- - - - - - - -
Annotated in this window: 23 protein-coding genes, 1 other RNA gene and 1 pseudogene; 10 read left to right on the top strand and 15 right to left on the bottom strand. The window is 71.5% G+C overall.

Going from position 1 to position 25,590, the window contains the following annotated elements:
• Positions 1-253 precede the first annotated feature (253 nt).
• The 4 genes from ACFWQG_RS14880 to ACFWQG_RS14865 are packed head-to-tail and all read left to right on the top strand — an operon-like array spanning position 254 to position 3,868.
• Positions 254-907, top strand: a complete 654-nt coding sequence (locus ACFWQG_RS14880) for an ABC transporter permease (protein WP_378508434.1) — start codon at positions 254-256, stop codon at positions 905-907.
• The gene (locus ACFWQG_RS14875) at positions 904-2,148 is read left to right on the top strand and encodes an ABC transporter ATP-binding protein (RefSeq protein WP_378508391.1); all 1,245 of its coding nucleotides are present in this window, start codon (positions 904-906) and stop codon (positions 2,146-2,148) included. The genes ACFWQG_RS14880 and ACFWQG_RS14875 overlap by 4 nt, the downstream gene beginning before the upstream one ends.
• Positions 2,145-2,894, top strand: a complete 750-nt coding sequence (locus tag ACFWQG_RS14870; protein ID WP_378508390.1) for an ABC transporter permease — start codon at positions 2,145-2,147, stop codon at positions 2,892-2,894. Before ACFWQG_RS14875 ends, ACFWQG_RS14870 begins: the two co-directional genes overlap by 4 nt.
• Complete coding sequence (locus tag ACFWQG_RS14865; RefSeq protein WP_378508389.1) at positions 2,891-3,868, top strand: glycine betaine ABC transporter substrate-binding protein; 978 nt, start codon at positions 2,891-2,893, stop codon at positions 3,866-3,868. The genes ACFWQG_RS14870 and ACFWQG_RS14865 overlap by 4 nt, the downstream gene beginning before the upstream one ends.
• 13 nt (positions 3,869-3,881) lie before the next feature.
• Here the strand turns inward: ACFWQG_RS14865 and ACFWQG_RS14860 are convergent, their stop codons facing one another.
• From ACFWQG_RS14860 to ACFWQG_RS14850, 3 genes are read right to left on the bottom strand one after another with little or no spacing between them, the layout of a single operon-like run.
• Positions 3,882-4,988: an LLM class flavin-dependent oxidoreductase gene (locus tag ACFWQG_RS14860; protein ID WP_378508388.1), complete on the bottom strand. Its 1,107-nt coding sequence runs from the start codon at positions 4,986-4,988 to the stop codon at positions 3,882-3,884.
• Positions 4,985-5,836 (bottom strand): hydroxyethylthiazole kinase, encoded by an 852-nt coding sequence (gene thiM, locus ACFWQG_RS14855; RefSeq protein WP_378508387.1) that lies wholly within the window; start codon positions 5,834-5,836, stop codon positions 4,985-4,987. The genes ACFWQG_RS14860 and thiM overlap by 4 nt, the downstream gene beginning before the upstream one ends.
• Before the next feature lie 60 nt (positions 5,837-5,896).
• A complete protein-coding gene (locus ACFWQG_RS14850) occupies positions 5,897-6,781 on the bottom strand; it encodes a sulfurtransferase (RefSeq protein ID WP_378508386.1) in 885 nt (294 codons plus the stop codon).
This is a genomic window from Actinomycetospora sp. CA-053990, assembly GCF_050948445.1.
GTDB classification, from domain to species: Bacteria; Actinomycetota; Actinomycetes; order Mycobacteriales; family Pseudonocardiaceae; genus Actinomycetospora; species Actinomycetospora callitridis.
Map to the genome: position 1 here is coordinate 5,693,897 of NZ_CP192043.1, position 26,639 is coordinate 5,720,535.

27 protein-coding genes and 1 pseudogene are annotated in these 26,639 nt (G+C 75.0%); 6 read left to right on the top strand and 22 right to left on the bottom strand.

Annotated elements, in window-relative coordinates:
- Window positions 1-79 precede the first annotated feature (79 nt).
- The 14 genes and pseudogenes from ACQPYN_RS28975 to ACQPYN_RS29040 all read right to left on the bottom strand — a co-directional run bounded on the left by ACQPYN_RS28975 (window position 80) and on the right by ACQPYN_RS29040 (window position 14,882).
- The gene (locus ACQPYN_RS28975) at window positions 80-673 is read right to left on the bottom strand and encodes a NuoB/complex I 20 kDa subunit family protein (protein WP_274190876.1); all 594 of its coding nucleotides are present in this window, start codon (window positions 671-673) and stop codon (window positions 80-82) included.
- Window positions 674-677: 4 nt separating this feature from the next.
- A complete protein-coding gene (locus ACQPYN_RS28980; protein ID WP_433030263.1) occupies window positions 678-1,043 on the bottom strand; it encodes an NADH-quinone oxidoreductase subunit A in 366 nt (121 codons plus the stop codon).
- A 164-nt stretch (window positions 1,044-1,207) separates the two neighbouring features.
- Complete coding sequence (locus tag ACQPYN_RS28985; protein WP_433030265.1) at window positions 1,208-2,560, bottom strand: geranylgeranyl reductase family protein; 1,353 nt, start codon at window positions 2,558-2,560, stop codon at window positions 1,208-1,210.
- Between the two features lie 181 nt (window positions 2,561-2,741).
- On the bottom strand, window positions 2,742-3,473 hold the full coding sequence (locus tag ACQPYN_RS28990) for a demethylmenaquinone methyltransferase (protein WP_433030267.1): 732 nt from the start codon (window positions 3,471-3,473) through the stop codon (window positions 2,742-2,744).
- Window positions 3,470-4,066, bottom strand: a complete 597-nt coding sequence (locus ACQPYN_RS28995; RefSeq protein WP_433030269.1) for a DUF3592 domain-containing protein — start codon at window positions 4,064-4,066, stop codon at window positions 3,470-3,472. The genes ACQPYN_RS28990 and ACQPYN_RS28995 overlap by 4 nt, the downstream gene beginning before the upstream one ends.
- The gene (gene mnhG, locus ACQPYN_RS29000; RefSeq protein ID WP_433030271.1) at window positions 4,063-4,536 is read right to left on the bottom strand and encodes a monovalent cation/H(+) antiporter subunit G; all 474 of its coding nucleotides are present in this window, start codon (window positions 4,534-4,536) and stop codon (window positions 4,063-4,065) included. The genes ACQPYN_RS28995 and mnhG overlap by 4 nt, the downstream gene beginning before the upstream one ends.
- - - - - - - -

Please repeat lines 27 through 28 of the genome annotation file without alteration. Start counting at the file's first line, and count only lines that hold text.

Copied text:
- Complete coding sequence (locus tag ACQPYN_RS28985; protein WP_433030265.1) at window positions 1,208-2,560, bottom strand: geranylgeranyl reductase family protein; 1,353 nt, start codon at window positions 2,558-2,560, stop codon at window positions 1,208-1,210.
- Between the two features lie 181 nt (window positions 2,561-2,741).